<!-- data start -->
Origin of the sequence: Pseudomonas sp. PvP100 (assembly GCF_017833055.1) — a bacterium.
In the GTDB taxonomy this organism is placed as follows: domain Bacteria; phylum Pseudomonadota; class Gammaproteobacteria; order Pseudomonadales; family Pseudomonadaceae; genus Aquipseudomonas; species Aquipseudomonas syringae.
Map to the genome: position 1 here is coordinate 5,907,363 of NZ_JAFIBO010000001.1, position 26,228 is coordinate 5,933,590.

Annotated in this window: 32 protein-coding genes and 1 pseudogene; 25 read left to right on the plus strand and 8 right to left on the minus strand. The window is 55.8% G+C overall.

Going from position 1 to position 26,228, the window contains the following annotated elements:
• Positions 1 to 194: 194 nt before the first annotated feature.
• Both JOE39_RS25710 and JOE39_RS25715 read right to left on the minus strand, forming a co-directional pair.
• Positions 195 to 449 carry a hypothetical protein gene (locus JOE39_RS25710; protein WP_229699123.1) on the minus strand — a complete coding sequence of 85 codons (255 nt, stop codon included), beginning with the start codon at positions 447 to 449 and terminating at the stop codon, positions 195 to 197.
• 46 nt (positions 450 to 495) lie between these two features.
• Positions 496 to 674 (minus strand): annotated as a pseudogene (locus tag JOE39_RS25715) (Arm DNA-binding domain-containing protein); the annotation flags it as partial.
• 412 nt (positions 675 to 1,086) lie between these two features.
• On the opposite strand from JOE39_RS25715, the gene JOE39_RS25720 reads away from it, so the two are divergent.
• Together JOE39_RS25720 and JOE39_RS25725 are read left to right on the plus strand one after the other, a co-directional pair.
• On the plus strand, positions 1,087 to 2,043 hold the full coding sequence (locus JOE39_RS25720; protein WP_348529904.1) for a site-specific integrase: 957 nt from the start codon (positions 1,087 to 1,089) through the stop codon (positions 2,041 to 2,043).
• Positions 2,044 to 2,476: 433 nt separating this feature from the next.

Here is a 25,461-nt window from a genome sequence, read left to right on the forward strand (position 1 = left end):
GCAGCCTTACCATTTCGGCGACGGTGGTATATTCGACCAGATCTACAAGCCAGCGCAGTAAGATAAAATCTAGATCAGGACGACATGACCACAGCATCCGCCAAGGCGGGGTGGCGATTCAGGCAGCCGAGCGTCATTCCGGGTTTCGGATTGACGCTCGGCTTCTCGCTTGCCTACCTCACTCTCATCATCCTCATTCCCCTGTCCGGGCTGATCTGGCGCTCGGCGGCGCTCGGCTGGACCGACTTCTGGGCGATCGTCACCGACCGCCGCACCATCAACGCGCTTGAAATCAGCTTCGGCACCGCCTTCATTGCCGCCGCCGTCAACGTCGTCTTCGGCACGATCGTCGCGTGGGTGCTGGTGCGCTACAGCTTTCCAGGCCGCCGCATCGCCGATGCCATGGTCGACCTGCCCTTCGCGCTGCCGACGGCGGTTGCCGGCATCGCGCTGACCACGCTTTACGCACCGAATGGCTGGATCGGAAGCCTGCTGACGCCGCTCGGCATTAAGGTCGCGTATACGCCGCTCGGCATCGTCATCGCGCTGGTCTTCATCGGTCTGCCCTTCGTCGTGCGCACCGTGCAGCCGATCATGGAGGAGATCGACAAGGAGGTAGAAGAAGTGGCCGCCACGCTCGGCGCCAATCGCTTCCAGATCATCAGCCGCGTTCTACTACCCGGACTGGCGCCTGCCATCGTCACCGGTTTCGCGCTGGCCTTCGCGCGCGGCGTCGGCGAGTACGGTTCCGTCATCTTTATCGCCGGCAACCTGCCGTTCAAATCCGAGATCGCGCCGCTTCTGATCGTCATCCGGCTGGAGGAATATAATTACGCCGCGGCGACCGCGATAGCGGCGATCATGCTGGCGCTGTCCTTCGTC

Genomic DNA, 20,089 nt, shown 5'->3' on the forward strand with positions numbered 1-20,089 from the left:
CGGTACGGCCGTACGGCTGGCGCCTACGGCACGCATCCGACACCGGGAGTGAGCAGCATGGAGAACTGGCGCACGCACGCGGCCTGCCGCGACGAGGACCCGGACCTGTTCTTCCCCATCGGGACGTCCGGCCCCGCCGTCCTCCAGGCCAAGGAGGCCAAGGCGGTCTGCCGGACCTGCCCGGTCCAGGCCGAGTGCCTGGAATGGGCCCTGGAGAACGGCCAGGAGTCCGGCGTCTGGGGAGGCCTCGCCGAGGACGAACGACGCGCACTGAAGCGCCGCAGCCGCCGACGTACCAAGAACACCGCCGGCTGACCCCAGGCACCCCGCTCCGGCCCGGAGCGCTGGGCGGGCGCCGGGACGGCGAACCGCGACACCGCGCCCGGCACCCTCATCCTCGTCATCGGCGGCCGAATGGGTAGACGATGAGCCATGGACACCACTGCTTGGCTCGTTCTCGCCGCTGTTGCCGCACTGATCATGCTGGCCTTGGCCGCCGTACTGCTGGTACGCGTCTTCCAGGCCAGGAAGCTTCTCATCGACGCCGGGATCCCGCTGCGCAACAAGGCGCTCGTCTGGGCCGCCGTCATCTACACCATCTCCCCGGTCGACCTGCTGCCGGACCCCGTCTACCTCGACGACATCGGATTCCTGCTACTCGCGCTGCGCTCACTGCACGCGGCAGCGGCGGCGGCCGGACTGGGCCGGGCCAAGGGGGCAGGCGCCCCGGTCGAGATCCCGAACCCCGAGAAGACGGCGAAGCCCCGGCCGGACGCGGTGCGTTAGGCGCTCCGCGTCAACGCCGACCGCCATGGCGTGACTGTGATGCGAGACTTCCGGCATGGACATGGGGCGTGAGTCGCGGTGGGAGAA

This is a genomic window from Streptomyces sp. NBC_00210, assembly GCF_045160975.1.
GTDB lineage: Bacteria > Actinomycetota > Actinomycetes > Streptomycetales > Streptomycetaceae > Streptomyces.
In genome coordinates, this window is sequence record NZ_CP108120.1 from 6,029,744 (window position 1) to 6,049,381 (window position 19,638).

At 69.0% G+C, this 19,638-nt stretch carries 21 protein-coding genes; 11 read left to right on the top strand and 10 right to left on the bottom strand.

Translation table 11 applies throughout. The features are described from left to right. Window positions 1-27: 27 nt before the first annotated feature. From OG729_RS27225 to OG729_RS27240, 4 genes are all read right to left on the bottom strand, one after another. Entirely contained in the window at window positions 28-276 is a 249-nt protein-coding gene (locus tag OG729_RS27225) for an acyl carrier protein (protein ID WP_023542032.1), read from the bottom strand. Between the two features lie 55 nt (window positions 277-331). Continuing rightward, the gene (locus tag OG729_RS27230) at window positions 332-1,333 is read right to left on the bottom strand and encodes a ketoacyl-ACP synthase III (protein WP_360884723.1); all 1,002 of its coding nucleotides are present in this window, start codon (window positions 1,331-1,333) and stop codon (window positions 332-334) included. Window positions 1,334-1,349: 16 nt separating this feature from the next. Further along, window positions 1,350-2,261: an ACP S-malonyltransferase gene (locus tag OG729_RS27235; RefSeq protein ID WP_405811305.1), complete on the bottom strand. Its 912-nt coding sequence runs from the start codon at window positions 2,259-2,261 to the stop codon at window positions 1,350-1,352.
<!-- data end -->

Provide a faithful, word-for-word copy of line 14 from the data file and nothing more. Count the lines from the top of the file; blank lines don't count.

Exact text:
• On the plus strand, positions 1,087 to 2,043 hold the full coding sequence (locus JOE39_RS25720; protein WP_348529904.1) for a site-specific integrase: 957 nt from the start codon (positions 1,087 to 1,089) through the stop codon (positions 2,041 to 2,043).